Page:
Jul 27, 2023 Tags: devblog, music, programming, python
This is another tool announcement post, this time for
As the demo implies,
shaq does just one thing: it listens to an audio source and sends the results
to Shazam for fingerprinting. If a match is found, it prints it.
As usual, you can install it from PyPI using
1 2 3 4 5 pip install shaq # or: pipx install shaq shaq --help
shaq listens to the system microphone (helpfully supplied through
portaudio) and writes its findings as plain text, but you can tell
it to detect from an arbitrary input instead:
1 2 3 4 5 6 7 8 # shaq analyzes the first 10 seconds by default shaq --input mystery.mp3 # analyze a longer segment shaq --input mystery.mp3 --duration 15 # anything with an audio track that ffmpeg can handle can be an input shaq --input another-mystery.mp4
…as well as to emit JSON:
1 shaq --listen --duration 5 --json | jq '[.track.title, .track.subtitle]'
1 2 3 4 [ "Mendacity", "Max Roach" ]
Under the hood,
shaq is a relatively thin wrapper around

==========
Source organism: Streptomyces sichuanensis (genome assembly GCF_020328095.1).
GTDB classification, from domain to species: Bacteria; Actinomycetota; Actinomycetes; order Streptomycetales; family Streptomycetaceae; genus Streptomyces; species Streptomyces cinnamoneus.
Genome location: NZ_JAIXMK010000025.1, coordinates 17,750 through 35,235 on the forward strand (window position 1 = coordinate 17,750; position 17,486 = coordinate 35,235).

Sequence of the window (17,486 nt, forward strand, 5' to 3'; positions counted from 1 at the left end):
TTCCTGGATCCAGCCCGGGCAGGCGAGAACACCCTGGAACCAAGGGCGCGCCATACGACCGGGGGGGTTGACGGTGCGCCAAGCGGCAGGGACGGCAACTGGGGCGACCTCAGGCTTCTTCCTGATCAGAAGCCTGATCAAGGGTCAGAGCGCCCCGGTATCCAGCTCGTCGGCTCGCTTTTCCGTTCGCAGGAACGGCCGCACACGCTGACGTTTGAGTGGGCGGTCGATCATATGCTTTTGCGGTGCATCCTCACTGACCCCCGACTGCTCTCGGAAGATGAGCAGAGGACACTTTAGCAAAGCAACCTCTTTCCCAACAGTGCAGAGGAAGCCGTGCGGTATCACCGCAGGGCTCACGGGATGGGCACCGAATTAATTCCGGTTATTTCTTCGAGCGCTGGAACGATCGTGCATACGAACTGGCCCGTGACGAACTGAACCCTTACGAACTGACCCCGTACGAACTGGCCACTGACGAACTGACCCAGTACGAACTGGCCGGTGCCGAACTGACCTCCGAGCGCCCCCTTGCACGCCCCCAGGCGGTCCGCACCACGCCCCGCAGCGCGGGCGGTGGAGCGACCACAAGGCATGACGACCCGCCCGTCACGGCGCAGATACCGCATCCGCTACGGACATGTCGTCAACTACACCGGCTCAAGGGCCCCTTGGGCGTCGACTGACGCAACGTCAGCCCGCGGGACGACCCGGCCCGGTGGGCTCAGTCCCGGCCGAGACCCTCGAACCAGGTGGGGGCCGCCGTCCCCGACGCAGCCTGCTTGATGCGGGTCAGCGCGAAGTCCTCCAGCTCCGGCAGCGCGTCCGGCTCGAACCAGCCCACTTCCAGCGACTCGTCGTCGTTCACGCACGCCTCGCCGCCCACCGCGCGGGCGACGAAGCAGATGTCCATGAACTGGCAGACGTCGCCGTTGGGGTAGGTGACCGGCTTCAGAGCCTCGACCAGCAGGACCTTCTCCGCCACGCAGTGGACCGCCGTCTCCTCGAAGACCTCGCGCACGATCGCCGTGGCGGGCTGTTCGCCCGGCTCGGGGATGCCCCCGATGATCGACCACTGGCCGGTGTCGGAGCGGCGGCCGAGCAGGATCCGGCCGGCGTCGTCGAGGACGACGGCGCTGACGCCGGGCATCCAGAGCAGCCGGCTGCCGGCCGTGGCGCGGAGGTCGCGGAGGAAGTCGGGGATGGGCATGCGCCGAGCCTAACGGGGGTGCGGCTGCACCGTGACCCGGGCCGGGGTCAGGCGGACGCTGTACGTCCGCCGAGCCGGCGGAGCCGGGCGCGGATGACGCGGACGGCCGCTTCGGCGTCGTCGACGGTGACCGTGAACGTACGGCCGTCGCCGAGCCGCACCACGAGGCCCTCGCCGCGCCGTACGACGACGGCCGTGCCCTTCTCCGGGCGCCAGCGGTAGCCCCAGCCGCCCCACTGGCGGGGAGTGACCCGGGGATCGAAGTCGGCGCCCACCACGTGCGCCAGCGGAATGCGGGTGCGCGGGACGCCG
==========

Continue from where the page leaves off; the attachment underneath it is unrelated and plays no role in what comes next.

For the moment,
shaq only supports fixed durations. Once I get bored again,
I plan to add:
I am a compulsive scrobbler; I record almost everything I listen to, including phonograph records.
For records, I currently use Vinyl Scrobbler to scrobble records as I play them and it works very nicely (it even puts scrobbles in the future so that they end up mostly synchronized with the actual record!).
At the same time, it’s slightly more manual than I’d prefer: I’d like to be able
to put a record on and have scrobbles come through automatically as each track starts. This
is why I made
shaq: my plan is to hook the (unused) headphones channel on my received into
a Raspberry Pi, which will then run
shaq either continuously or on a transition trigger
(i.e., noise drop between tracks).
The Pi will then scrobble based on
satisfying my desire to be simultaneously too lazy to click a single button on my computer while
also physically flipping big chunks of vinyl every 20 minutes.